How To Start a Business: A Step-by-Step Guide
According to one recent study conducted by the Small Business Administration, there are approximately 32.5 million organizations that
classify as a small business in operation in the United States. Half of all American workers are either employed by a small business or own a small business and are significant drivers of not only the economy in this country but on a global scale as well.
Coming up with an idea for a new business, however, is one thing. Actually becoming a successful business owner is something else entirely.
According to another study, only about 48% of small business organizations survive beyond their five-year anniversary. This is due to a large number of reasons including uncertainty in terms of economic development, changing consumer behaviors, cash flow problems, and more.
Because of that, if you're going to start a new business, you need to have more than just an idea. An excellent product or service can only get you so far if your business structure isn't where it needs to be. There are several critical steps that need to be taken that go beyond your initial business idea to help make sure that you end up as one of the approximately 52% of business owners that are still here five, 10, or even 20 years from now.
1. Hone Your Business Idea
By far, the most important step to take when starting a new business involves making sure that your actions are motivated by the right idea in the first place.
It's not too difficult to come up with an idea for a new product or service. But what makes yours unique? For the best results, you should be able to easily answer the following three questions:
What is it that your product or service does?
How is it different from similar products or services that are already on the market?
What problems does it solve for your potential customers or what value does it bring to their lives?
If the answer to any of those questions is "I don't know," you need to go back to the drawing board and refine your idea until things start to come into focus.
Market research will help enormously to that end. Your primary motivator when starting a business should be to bring something fresh and exciting to people's lives. Therefore, it stands to reason that in order to do that, you need to know as much about who these people are as possible.
Thorough market research will allow you to drill down your potential customers in an almost intimate level of detail. Who are these people? What do they need? What do they want? What do they like? What do they dislike?
Market research can help you answer all of these questions and more. Not only will this then be the insight that you can use to refine your initial idea, but it will inform a lot of the choices you'll make from that point forward. Marketing is a prime example of that.
2. Develop the Right Business Plan
Next comes what is arguably the most essential part of starting a new business - making sure that you have the right business plan to operate from at the outset.
At this point, you'll continue to ask yourself a series of important questions. What is the overall purpose of your business? What long-term goals do you hope to accomplish? How are you going to come up with the business finances necessary to get your enterprise off the ground?
Keep in mind that everyone's answers to these questions will be a bit different because every situation is unique. There is no "one size fits all" approach to starting a business.
Once you know what you're doing and most importantly why, you can begin to put together a plan for how you're going to accomplish it.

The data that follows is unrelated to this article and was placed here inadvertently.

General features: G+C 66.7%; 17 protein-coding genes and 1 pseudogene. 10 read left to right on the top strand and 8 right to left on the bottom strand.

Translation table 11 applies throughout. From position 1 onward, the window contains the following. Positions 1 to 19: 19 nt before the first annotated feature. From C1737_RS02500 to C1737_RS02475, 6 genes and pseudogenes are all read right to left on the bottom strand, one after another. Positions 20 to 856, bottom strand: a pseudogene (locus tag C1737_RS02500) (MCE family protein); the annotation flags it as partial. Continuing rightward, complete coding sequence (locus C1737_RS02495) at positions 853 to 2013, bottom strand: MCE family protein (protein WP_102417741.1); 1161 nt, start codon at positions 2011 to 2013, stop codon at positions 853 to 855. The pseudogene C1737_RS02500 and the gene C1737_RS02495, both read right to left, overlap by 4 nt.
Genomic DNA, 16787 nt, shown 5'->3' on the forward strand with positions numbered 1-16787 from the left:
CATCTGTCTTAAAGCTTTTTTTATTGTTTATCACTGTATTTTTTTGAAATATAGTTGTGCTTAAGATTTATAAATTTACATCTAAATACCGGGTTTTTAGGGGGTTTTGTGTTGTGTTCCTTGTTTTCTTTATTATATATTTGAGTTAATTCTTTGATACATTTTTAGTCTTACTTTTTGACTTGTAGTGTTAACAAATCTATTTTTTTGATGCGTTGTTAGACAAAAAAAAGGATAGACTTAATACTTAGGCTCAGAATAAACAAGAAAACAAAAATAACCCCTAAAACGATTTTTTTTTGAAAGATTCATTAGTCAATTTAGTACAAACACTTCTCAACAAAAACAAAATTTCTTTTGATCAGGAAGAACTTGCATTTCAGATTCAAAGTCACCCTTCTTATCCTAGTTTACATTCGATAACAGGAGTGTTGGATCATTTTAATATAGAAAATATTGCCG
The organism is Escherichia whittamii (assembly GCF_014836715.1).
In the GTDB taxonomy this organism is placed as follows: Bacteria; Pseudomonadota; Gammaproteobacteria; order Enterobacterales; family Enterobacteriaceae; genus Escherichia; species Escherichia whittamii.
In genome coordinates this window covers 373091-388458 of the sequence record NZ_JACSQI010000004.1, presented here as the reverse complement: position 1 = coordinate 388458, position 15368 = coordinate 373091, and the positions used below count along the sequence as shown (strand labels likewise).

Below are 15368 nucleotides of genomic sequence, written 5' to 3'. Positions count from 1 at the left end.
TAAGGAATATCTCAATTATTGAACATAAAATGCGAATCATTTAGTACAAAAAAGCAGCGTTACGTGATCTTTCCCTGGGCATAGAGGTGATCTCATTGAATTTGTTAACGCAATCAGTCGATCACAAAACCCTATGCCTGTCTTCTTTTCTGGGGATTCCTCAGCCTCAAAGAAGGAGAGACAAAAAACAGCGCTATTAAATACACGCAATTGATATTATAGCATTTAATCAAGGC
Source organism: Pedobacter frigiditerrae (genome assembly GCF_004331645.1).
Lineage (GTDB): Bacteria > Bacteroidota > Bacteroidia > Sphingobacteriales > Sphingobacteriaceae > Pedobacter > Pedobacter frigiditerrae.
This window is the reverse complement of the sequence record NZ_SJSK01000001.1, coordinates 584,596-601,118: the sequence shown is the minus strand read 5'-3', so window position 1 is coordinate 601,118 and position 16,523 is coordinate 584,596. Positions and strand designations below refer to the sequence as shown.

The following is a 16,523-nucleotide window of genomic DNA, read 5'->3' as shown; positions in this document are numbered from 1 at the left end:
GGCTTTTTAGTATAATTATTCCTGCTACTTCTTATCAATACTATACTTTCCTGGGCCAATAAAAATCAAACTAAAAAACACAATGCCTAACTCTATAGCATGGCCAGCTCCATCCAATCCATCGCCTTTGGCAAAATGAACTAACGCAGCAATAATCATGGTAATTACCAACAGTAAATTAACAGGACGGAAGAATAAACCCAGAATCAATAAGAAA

Again, market research will prove invaluable to that end because it helps you better understand your target customers. You'll also want to conduct a competitive analysis to see what other companies in the industry are offering similar products and services to yours. At that point, you can figure out what they're doing well - and what you can do even better.
Although it may seem counterintuitive, you'll also want to think about a potential exit strategy at this point. Keep in mind that you're trying to put together a roadmap for your new business, essentially. You need to know where you're starting and where you hope to end up in order to connect those two points in the most efficient way possible.
Therefore, if you hope to start a successful business and sell it in 10 years, you need to start making decisions with that goal in mind. If you want to leave the business to your kids so that it stays in the family once you retire, you'll need to begin thinking about how to accomplish that, too. Tax planning actually starts before you choose your business entity and structure.
3. Dive Into the Financial Side of the Equation
Another part of starting a business comes down to business finances. This, too, will play a pivotal role in the plan that you're in the process of developing.
First, you'll want to consider how you're going to come up with the funds necessary to start your business in the first place. Do you have the cash on-hand to cover startup costs, or will you be taking out a business loan? What do those startup costs actually look like in your scenario?
Obviously, startup costs will be smaller if you're selling entirely online via an eCommerce portal as opposed to opening up a brick-and-mortar retail location, so all of this needs to be carefully considered.
Keep in mind that a number of small business services exist to help people in your exact situation. In addition to the aforementioned business loans you also have the option of business grants or even third-party investors. Crowdfunding is also a very popular option these days to pull in funding from multiple sources.
You'll also need to perform what is called a "Break Even Analysis." As the name suggests, this is the total amount of money you need to make by way of your product or service for your new business to be profitable.
This number will vary wildly depending on the industry. In some, like food services, it can take years for you to break even and start turning a profit. In others, it will be a much smaller amount of time.
In general, take the fixed costs associated with starting your business and divide them by variable costs subtracted by the average price of your product or service. The number you're left with will give you the break-even point.
This is a key number to keep in mind because it can help shed insight into how far you've come and how far you still have left to go. It will also help you determine a key price for your product or service at the outset.
4. Registration Begins
At this point, you'll begin the registration process - one that again has multiple moving parts that need to be accounted for.
First, you'll need to determine your business structure. One such option is a sole proprietorship, which is applicable when you plan on owning your new business entirely on your own. Don't forget, however, that operating as a sole proprietor does have the potential to impact your personal credit.